Eric, get a plastic cover for that disconnect, or put a small baggy on it. You do not want it to act as a catcher for mud and to have it feed the mud into your air tools..
    Already done. I use a cut-off finger from a latex glove to seal it when not in use. But I could use a proper rubber piece if you know where!

    Quote Originally Posted by girtch View Post
    Did you wire the pressure switch to shut off the compressor's clutch? Is that how the compressor turns on and off? Is there a way to manually shut it off so it doesn't keep the tank pressured 100% of the time (another switch is series)? Maybe the toggle switch i see is for this.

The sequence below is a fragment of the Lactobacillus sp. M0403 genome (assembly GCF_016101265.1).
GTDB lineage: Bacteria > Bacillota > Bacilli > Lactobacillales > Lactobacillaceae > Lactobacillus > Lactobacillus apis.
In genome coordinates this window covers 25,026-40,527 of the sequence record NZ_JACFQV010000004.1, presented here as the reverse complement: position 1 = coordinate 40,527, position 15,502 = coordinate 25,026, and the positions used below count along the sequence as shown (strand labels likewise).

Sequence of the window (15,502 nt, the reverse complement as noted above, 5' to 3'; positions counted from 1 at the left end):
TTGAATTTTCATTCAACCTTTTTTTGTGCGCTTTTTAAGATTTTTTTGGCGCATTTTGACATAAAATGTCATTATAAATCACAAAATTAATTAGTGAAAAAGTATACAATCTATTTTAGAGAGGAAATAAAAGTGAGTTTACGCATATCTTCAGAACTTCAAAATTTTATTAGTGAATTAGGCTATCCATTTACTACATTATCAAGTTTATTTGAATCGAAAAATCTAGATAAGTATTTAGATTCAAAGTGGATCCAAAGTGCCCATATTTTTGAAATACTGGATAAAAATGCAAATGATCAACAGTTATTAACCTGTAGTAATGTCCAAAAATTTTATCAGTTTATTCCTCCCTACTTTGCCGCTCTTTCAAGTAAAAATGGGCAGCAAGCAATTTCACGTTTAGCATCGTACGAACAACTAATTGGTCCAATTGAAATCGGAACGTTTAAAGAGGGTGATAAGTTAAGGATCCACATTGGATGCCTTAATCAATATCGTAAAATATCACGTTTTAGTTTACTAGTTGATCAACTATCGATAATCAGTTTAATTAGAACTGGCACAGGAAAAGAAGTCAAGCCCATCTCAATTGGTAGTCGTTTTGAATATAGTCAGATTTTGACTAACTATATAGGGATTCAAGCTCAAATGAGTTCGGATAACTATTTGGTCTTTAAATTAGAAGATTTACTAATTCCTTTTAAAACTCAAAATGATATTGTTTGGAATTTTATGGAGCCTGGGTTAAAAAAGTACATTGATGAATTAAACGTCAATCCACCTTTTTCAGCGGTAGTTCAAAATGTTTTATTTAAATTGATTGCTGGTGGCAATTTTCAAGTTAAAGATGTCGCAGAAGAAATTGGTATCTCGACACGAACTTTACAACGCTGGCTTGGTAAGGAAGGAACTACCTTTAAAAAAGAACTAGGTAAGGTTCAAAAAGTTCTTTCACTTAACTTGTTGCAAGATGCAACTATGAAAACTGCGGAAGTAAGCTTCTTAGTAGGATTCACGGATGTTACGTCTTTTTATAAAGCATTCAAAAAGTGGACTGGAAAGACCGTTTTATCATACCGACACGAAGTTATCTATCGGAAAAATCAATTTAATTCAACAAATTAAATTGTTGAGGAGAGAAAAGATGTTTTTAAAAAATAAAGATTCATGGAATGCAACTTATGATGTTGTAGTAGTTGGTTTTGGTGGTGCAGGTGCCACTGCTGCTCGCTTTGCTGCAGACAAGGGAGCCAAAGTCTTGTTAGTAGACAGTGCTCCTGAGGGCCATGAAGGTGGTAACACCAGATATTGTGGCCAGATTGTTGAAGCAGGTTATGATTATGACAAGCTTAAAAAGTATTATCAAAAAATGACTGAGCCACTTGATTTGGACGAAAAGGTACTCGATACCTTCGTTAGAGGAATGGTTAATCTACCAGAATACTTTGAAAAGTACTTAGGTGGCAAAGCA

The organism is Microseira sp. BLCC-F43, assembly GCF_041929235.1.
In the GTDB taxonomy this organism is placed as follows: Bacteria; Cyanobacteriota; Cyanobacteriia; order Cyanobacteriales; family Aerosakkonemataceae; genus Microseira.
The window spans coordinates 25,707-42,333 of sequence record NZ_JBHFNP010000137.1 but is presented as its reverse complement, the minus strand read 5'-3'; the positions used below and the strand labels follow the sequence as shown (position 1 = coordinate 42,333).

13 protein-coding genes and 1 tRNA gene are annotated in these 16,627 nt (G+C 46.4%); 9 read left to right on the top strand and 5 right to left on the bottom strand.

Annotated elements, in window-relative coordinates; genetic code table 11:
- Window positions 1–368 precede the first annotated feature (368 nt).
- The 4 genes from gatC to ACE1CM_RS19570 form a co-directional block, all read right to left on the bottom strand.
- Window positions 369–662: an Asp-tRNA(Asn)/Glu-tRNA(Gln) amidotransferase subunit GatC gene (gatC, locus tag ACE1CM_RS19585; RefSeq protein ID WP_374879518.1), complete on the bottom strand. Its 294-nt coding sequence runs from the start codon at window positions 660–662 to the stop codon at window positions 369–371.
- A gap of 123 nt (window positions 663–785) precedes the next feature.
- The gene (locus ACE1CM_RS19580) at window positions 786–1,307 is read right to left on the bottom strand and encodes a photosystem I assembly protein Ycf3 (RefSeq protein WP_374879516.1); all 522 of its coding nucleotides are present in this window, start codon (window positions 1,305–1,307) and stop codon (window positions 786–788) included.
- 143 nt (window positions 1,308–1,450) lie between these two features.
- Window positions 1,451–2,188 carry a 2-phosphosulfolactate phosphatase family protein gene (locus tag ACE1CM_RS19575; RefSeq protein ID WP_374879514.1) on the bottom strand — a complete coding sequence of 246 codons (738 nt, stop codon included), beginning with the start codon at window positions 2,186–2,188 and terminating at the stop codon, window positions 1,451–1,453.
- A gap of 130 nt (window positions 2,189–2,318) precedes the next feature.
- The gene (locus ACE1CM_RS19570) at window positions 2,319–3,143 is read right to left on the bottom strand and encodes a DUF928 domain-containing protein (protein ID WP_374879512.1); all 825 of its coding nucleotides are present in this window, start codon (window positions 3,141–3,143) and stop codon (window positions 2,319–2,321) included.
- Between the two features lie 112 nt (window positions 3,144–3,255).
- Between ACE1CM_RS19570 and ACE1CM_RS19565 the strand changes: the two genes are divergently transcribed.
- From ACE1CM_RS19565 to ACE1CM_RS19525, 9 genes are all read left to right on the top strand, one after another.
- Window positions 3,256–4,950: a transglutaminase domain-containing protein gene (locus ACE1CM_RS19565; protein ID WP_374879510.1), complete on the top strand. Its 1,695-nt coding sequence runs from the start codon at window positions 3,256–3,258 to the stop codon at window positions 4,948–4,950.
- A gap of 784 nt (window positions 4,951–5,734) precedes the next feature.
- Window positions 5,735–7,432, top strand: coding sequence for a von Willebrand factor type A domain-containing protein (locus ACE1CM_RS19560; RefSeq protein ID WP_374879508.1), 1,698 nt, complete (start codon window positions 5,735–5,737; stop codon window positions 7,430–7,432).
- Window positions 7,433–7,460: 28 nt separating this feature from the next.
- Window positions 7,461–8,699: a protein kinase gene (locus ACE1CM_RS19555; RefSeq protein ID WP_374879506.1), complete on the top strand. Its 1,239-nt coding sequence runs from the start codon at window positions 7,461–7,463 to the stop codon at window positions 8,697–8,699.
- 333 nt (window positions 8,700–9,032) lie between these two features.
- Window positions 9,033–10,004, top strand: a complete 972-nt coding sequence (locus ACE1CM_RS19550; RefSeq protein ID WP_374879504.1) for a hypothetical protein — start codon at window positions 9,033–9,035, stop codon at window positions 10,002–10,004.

Very last picture I posted is the master switch for the system. I have switched power to that switch, then on to the pressure switch, then down to the A/C clutch. So yes, I do have a "Master Off" switch for when it's not in use

    Quote Originally Posted by JKMotorsports View Post
    Similar to mine.

    2 Things:
    1: Do cover the QDisco. Mine Fill with mud and make installing the line not so Quick!!!
    2: Under the hood, used steel line. After blowing my rubber and vinyl WAY to manny times I went to 3/8" BrakeLine front to back. The rubber gets hot and at 125psi it pokes a hole in it in no time.
    #1 is taken care of.

    #2, I'm hoping with the use of full-on industrial line and proper, full contact clamps, I wont have blow-off situations. The systems been cycled from 0-125 about a dozen times now, with no problems. And it seems a couple drops is enough for the compressor or I get TONS of oil spray.